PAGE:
I had insomnia as a teenager. Not as bad as some, but bad enough. During most of high school I slept a couple times a week at best and for a couple hours at most. Besides the fact that I didn’t know what I was saying or doing most of the time (I like to think it made me more entertaining than awkward), it wasn’t an entirely bad thing. With 8-10 extra hours per night to yourself, undisturbed while the rest of the world is sleeping, it’s amazing what you are free to enjoy and accomplish. I read so many books. I taught myself to play the guitar. I wrote music and poetry and stories. I drew. I owned the night. But during all of these activities, I always had a movie on in the background to keep me company because sometimes that quiet was just a little too quiet. But I had a habit of watching the same movies over and over again for weeks (sometimes months) during those years. When I finally was able to sleep regularly, for a long time I still put a movie on before bed, one of my ‘old friends’ that I’d spent so many sleepless nights with. The one that was chosen most, the one that always knew how to make me feel a little less alone and a little less lonely, was Ghost World.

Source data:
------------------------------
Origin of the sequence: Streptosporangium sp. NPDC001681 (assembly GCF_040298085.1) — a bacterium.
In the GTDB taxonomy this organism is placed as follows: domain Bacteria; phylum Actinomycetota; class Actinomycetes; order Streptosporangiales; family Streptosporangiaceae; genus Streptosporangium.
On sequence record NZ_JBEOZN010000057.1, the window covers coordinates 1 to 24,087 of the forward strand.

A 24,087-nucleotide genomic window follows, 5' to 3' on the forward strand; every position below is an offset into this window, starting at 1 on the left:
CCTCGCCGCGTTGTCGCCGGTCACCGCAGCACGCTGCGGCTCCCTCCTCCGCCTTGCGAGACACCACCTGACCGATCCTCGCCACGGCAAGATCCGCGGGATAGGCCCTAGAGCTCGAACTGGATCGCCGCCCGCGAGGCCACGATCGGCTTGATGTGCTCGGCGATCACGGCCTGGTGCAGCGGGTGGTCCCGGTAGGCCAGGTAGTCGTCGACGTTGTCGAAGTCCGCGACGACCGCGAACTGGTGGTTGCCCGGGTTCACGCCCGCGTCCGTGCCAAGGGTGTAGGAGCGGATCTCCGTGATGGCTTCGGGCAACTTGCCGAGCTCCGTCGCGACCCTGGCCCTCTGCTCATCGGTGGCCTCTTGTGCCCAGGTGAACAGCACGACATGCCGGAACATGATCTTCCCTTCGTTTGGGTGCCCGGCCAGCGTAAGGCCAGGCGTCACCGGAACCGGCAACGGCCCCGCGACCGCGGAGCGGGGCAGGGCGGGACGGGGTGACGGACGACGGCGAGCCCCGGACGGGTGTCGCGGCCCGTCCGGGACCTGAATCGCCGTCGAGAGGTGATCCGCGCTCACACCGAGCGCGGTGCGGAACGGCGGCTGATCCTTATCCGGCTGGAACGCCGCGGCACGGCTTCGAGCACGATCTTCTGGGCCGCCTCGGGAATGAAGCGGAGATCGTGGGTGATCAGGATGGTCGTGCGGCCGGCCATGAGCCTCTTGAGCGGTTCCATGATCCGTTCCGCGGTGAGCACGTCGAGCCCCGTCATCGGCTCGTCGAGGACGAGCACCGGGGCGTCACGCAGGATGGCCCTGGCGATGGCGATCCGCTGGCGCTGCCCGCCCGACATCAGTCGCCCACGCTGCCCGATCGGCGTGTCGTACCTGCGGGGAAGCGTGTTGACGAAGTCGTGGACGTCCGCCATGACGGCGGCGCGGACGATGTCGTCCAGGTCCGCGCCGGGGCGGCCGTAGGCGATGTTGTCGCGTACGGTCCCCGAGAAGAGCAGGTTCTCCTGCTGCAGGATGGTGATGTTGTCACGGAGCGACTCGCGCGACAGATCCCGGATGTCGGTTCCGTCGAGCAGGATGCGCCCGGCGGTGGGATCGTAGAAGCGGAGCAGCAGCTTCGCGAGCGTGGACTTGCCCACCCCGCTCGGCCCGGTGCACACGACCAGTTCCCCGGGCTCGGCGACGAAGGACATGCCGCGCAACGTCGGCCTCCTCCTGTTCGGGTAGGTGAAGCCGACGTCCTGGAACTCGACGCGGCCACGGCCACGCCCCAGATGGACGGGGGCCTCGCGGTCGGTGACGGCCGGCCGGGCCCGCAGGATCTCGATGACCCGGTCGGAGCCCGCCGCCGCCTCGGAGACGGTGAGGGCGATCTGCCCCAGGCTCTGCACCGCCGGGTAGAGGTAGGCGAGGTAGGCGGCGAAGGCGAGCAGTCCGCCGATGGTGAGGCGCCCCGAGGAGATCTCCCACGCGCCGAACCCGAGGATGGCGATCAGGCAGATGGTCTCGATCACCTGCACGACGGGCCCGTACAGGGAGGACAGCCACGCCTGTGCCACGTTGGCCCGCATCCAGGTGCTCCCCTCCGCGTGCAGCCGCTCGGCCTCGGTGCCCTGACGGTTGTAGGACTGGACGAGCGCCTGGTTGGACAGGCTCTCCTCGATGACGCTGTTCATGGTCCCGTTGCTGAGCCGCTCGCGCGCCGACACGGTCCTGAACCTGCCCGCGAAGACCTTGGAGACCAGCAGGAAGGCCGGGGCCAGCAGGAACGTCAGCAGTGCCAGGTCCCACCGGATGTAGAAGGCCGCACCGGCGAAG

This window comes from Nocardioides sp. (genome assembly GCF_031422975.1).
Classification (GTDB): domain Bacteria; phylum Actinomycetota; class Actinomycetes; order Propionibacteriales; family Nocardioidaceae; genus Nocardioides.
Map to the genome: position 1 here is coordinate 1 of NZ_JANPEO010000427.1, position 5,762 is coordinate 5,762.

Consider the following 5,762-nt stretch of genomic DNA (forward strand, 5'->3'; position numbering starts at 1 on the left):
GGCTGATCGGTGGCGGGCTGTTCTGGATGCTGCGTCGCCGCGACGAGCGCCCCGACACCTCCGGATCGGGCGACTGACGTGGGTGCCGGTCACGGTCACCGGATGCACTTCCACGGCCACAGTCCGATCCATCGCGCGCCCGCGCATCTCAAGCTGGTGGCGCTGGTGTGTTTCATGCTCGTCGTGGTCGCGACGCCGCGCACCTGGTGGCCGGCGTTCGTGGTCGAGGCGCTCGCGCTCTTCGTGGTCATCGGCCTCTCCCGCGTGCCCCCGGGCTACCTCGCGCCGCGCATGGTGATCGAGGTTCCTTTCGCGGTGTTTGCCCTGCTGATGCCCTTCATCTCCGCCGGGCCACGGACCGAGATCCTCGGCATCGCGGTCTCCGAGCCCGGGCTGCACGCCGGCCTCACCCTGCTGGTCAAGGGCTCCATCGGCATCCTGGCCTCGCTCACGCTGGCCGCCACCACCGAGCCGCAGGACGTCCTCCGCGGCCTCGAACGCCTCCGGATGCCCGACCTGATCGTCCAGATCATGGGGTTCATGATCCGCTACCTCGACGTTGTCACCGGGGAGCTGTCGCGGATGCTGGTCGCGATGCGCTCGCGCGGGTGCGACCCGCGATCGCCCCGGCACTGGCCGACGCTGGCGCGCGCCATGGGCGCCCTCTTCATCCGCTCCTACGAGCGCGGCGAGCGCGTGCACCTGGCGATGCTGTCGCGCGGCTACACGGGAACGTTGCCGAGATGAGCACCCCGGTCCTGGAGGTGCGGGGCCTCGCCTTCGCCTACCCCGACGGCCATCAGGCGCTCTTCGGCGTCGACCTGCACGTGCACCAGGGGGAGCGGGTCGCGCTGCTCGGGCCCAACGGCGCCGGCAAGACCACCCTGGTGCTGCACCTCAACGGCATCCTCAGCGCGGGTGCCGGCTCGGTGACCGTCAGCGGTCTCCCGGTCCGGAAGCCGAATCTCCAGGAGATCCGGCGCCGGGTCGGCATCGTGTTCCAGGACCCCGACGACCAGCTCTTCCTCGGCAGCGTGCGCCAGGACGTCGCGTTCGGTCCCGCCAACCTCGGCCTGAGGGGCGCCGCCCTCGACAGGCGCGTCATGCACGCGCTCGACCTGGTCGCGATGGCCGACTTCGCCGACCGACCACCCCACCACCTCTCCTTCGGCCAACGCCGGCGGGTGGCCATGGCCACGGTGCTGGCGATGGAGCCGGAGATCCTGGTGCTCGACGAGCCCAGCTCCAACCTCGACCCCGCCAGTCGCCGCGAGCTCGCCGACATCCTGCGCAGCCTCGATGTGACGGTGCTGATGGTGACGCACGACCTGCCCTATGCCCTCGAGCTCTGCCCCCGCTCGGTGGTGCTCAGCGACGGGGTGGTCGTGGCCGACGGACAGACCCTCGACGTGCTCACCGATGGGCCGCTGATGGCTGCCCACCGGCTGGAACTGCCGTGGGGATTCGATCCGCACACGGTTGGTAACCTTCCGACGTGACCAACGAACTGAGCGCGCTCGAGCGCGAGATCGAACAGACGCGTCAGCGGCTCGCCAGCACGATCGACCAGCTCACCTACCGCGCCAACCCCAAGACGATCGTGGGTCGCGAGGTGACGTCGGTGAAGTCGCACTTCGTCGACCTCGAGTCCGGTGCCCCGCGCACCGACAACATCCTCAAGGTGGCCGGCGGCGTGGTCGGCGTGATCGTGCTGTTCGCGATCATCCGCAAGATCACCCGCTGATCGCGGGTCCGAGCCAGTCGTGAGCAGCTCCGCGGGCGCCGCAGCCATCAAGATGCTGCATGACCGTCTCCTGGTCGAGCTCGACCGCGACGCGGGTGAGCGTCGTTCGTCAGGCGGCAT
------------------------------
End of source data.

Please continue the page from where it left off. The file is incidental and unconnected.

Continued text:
It’s no secret that I’m a sucker for the campy horror flick, and I’ll be the first to admit that I like “bad” movies. The cheesier the better. The worse it is, the better it is. My boyfriend surprised me with this gem knowing by the title alone that it would be right up my alley, and he was right. The thing is, and I can’t believe I’m saying this… It was actually pretty good.
Each week, one of Biff Bam Pop’s illustrious writers will delve into one of their favourite things. Perhaps it’s a movie or album they’ve carried with them for years. Maybe it’s something new that moved them and they think might move you too. Each week, a new subject, a new voice writing on… something they love.